Sonal Varma is chief Asia economist and Si Ying Toh is an analyst, both at Nomura Holdings.
Policy trade-offs are rising in Asia. The Russia-Ukraine war, a weaker economy in China and a hawkish U.S. Federal Reserve pose both upside risks to inflation and downside risks to growth. The optimal policy response to these conflicting shocks to growth and inflation is unclear.
If higher inflation is driven by supply-side shocks and incomes do not increase as fast as inflation, then this would be disinflationary over the medium term because it will squeeze real disposable incomes. Since spending on food and energy is relatively inelastic, consumers may respond by cutting back on purchases of other items.
However, a sustained supply-side shock, if tolerated for too long, can also result in second-round effects, such as unmooring of inflation expectations and a wage-price spiral, which could ultimately require a sharper demand hit over time to bring down inflation.
Which one of these scenarios represents a larger risk for Asia? We think the answer depends on two considerations: the first is whether the rising cost of living will impinge on consumption, and the second is the risk of second-order inflation effects.
Our analysis suggests the rising cost of living should dampen but not derail consumption demand. This may seem odd because, unlike in the U.S., households in Asia have a smaller excess savings buffer and the scarring effects are larger. Yet, there are some offsets that can support consumption demand.
The reopening in Asia should enable the laggard service sectors, which are still 5-10% below pre-pandemic levels in most economies, to catch up. Commodity exporters like Malaysia and Indonesia should benefit from positive terms-of-trade effects. Domestic monetary conditions remain accommodative, which should support housing. The job market is gradually healing, with rising labor force participation and higher employment rates, a trend we expect to continue through 2022.
Past cycles also demonstrate that, while growth rates in real disposable income and real private final consumption expenditure generally move in synchronization, they can diverge at times as households can draw down their savings to maintain consumption. After two years of pandemic-driven restraint, we believe the urge to spend will mean a drawdown on savings.
Yet, conditions differ both across and within economies. Developed Asia, countries such as Singapore, South Korea and Taiwan, is in a better position than emerging Asia, such as Thailand, India, Indonesia and the Philippines, because of positive real wage growth, larger fiscal buffers and post-pandemic increases in household savings. In contrast, emerging market Asian economies have to contend with negative real wage growth, limited fiscal space and mixed households savings trends, making consumption more vulnerable to a real disposable income squeeze.
The distributional dimension of income and savings is also important to consider. Across Asia, low-income households and the urban poor are more vulnerable, especially as the pandemic has already eroded their savings, while wealthier households appear to have sufficient savings buffers.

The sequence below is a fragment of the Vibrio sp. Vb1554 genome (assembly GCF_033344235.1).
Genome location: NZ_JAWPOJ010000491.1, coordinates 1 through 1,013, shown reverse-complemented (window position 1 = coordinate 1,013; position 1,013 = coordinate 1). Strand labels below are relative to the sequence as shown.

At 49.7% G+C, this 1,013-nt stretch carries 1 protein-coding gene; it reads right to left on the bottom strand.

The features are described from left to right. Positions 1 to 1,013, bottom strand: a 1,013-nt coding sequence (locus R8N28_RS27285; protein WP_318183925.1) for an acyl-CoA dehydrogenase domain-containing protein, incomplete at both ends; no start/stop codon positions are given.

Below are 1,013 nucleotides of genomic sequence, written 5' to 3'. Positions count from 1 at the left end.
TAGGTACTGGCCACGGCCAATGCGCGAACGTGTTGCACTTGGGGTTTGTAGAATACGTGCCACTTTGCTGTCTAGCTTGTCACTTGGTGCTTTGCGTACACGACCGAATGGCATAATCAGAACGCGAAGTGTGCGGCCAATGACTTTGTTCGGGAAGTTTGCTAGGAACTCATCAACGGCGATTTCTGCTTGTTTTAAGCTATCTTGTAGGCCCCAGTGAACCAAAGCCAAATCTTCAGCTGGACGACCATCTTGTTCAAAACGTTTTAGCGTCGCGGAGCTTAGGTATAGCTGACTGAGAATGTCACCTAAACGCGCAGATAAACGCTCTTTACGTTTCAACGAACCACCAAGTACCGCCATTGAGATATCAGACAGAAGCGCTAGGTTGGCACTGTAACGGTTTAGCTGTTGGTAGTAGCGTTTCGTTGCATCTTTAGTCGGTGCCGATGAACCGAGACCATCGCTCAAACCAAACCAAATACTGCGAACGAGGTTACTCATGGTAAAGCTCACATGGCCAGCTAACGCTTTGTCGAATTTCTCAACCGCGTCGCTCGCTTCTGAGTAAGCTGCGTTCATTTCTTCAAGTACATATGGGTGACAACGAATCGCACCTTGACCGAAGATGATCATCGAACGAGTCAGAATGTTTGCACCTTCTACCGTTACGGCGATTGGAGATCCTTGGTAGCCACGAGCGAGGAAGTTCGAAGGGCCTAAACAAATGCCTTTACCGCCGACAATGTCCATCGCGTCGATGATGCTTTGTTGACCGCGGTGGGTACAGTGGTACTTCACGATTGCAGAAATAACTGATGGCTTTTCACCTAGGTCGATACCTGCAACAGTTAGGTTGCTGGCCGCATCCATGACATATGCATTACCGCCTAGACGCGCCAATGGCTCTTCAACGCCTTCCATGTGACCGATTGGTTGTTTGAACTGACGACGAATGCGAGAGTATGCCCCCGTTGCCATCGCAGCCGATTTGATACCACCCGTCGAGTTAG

This suggests that consumer demand for services and high-end goods from those at the top of the pyramid can remain robust, even as demand in the categories catering to low-income households will likely slow more sharply.
From a policy perspective, we see three key implications.
First, central banks typically look through supply-side inflation and respond only to demand-push inflation and second-order effects. In developed Asia, where inflation pressures are already broadening and the output gap is quickly narrowing, monetary policy is likely to remain on a hawkish path.
In emerging Asia, central banks are still patient and looking through supply-side inflation, but this strategy faces growing challenges.
A sustained cost-of-living crisis due to higher food and energy prices can lead to higher inflation expectations and spill over into wages because food and fuel are frequently purchased by households and can influence expectations. For example, Jakarta raised the minimum wage by 5.1% in 2022 after a 1.1% increase in 2021, and we believe other provinces will likely follow suit.
Furthermore, central banks have to weigh the risk-reward from continued accommodation. Ultra-accommodative policy rates can lead to more debt buildup and hurt the poor if inflation remains higher for longer, whereas the benefit from low rates is largely accrued by larger companies and higher-income households. Altogether, emerging Asian central banks are still hesitant, but we believe they will also start normalizing soon.
Second, the pace of fiscal consolidation is likely to be much more gradual than envisaged by authorities. The pandemic widened the gap between the haves and have-nots, and the current rising cost-of-living crisis represents a second, K-shaped shock for low-income commodity importers.
This double whammy of K-shaped shocks can have social and political repercussions. We expect policymakers to continue protecting the more vulnerable via transfers and subsidies, and governments may focus on redistributive policies to address widening inequality, especially given the lineup of elections in the region.
Third, household balance sheets may become more vulnerable to future shocks, as household savings will likely be drawn down to maintain the current rates of consumption. Amid rising household debt levels, this is a source of medium-term risk, especially in economies where mortgage rates are mostly floating, such as South Korea, Taiwan, Thailand and Malaysia.
Overall, policymakers chose a pro-cyclical stance throughout the pandemic recovery. Low inflation enabled this patience. With a rising cost of living, the choices are no longer as clear-cut.